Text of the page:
Santa Barbara County Air Quality News May/June 1997
Index of Topics in Past Issues
On the Air is a bimonthly newsletter published by the Planning and Community Assistance Section of the Santa Barbara County Air Pollution Control District. For more information on items in this newsletter, or to be added to our print subscription list, contact Bobbie Bratz, [email protected] or (805) 961-8890.
In April, the APCD released its proposed budget for fiscal year 1997/98, which runs from July 1, 1997, to June 30, 1998. The budget reflects a continuing trend of declining revenue and, as a result, reductions in APCD staff. The budget was presented to the APCD Board in May and will be considered for adoption at the June 19 Board meeting.
The budget is available for public review and was presented at three public workshops in May. Also available for public review are the APCD Program Summary, and the Strategic Plan. The Program Summary describes each of the divisions and sections of the APCD and summarizes their prior year accomplishments and current year objectives. The Strategic Plan presents a vision of the APCD for the future and projects our resource needs for the next five years.
Over half of the APCD?s budget is funded through fees on the businesses that cause air pollution. Fees collected over the last several years have declined sharply. Some of the reductions reflect a reduced workload and, therefore, staff reductions are appropriate. This is the case for permit and inspection fees.
Other fees, however, have declined with no reduction in the associated workload. For example, emission based fees are charged to pollution sources based on the amount of pollution they generate each year. These fees fund general programs such as planning, air monitoring, business assistance, and general permit and inspection activities that are not tied to a specific facility.
Revenue from emission based fees has gone down due to several factors, including implementation of APCD rules to reduce emissions, changes to the definition of regulated pollutants, and an automatic annual reduction of impact fees paid by large pollution sources.
The figure above shows the $1.5 million decline in permit and emission based fees since fiscal year 1991/92. This decline necessitates a number of program changes and substantial staff cuts.
The figures above show the proposed budget revenue and expenditures. This budget, as presented to the public and the APCD Board in May, includes the deletion 10.25 staff positions. Several members of the public, environmental groups, and regulated businesses commented on the proposed budget at the workshops and hearing in May. A summary of these comments and our responses are available in the staff report for the June 19 hearing.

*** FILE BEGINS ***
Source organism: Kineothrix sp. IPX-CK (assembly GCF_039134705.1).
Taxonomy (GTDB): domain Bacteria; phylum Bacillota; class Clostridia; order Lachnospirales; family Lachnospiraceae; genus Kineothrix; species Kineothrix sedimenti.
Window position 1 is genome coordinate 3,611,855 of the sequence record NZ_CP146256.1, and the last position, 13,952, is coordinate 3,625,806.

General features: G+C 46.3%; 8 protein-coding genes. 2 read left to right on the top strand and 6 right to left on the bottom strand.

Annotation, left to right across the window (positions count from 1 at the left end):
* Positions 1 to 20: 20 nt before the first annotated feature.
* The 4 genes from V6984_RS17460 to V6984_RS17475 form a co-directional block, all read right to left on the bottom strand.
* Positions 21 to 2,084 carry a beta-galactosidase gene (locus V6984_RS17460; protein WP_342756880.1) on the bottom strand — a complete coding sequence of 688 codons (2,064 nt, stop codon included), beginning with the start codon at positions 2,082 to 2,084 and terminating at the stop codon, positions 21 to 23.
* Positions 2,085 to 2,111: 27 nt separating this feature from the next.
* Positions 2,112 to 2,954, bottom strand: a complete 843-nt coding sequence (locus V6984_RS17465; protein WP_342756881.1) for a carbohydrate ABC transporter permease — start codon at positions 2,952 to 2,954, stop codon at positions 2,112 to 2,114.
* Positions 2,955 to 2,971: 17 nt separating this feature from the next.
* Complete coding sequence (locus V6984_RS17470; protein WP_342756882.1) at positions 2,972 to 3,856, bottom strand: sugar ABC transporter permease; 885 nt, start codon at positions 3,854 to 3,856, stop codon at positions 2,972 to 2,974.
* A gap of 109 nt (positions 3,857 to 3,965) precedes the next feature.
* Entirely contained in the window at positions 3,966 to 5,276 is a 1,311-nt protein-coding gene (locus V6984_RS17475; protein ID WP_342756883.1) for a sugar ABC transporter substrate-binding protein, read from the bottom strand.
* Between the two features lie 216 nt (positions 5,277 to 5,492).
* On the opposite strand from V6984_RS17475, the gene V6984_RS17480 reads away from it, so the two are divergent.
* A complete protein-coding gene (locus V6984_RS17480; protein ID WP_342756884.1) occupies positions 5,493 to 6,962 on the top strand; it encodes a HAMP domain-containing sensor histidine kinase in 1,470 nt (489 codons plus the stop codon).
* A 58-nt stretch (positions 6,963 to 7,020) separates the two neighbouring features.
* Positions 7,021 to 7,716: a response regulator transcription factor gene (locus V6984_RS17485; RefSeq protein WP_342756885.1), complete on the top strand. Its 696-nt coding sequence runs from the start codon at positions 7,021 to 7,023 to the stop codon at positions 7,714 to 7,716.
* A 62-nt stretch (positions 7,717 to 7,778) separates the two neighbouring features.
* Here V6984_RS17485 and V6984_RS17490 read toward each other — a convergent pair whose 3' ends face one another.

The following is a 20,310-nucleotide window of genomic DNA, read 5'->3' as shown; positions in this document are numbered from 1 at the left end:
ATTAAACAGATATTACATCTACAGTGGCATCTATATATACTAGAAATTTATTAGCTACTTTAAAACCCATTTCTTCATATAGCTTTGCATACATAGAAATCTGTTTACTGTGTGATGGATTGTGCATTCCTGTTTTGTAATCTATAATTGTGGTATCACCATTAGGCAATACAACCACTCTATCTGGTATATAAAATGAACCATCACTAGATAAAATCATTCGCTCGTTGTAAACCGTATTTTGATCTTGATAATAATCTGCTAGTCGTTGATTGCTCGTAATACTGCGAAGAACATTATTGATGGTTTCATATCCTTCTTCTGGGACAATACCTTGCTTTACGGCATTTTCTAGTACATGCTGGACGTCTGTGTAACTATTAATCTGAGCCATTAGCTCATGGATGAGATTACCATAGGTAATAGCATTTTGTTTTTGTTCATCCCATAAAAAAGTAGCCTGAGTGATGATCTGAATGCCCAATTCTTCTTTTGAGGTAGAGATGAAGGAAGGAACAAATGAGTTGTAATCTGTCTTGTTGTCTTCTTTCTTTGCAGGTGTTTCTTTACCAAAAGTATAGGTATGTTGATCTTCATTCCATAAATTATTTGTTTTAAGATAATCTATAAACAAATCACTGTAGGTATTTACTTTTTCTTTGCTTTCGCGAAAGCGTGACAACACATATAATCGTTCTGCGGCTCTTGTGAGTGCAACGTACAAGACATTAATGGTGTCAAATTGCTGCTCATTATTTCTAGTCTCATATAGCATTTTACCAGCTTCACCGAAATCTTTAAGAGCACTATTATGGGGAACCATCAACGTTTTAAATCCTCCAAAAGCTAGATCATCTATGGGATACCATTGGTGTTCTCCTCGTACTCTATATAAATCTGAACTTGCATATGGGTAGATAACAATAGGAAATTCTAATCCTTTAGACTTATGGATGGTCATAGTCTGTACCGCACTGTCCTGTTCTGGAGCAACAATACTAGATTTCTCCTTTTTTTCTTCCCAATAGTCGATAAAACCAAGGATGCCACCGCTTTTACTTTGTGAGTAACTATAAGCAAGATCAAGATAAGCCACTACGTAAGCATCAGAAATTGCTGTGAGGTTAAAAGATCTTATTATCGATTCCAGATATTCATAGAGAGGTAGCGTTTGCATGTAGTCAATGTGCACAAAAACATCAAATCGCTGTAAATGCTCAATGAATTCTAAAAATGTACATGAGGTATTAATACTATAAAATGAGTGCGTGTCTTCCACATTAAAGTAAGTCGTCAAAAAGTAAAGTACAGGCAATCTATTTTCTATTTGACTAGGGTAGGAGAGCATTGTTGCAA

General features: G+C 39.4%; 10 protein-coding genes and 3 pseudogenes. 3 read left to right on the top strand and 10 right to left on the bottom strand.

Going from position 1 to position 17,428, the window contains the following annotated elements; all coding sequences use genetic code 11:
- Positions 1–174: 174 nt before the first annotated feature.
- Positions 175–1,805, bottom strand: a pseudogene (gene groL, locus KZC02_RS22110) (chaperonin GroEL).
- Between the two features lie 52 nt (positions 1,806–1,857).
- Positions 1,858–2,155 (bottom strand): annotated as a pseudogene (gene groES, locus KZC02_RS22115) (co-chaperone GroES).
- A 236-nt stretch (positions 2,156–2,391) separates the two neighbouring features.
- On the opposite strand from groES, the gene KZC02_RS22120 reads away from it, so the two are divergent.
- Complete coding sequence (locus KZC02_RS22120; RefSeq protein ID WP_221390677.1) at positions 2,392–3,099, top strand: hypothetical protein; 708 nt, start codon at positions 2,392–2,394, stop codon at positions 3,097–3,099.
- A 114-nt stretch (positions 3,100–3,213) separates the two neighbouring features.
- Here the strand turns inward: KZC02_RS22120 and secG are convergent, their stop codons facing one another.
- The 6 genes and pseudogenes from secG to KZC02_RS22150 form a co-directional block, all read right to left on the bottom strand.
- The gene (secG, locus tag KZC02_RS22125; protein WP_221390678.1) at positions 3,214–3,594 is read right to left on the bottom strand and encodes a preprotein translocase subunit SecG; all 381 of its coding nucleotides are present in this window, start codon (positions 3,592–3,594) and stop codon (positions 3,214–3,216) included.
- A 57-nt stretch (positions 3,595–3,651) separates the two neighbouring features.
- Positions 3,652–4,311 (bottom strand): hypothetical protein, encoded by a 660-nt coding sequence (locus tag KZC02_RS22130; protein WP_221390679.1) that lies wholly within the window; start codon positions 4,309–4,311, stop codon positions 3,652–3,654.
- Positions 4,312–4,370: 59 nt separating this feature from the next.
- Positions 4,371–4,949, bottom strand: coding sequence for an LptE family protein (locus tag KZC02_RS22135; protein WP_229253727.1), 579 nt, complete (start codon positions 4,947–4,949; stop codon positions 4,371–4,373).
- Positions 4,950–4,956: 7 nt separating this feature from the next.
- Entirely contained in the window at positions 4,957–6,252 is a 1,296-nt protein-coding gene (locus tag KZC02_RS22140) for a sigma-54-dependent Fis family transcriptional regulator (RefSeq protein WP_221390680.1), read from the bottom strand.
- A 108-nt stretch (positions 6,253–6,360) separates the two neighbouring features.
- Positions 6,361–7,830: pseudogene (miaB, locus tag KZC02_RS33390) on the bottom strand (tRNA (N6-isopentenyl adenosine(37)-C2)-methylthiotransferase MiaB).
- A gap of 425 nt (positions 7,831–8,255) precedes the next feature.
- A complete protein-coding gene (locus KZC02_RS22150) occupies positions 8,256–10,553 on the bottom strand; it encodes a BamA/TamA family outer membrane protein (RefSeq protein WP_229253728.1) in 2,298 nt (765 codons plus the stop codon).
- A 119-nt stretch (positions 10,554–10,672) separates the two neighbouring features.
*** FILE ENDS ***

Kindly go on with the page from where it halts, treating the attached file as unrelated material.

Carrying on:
At the budget adoption hearing we will recommend that the Board adopt an alternative budget that preserves four key staff positions currently slated for deletion. These four positions, which we believe are critical to achieving our goals, are: two rule development engineers, one systems analyst, and one accounts specialist.
We propose to fund these four positions by reallocating some Innovative Technologies Program funds ($60,000) and motor vehicle registration surcharge funds ($186,000) from outside projects to APCD programs.
In addition to the proposed staff cuts, we will be close the Buellton office. North County inspectors will work directly from their homes, with electronic access to the main office. Meetings with the public, industry, and other agencies will occur at various meeting rooms in Buellton, Lompoc, and Santa Maria, Solvang, and Guadalupe. This measure will save about $60,000 the first year and will allow for efficiencies and improved service. No reductions in inspection services are proposed.
The budget adoption hearing will be held at 6:00 p.m., Thursday, June 19, at the Board of Supervisors Hearing Room, 105 East Anapamu Street, Santa Barbara, and will be broadcast live in south county on Government Access Channel 20.
At their April meeting, the APCD Board revised the Permits and New Source Review Regulations (Regs. II and VIII). The purpose of the revision is to comply with statutory requirements and to streamline the permit process without compromising air quality.
Many of the adopted changes are administrative in nature. Regulation II covers basic permitting requirements and Regulation VIII contains Requirements for New Source Review.
Major changes are described in the January/February 1997 Business Focus. They include the following: combined permits, changes to exemptions, permit streamlining, changes to the triggers for best available control technology, and new requirements for emission offsets, including a ?banking system. Many thanks to the Community Advisory Council and others who worked hard on these rule revisions. or copy of the revised rules, contact Bette Easton, 805-961-8898.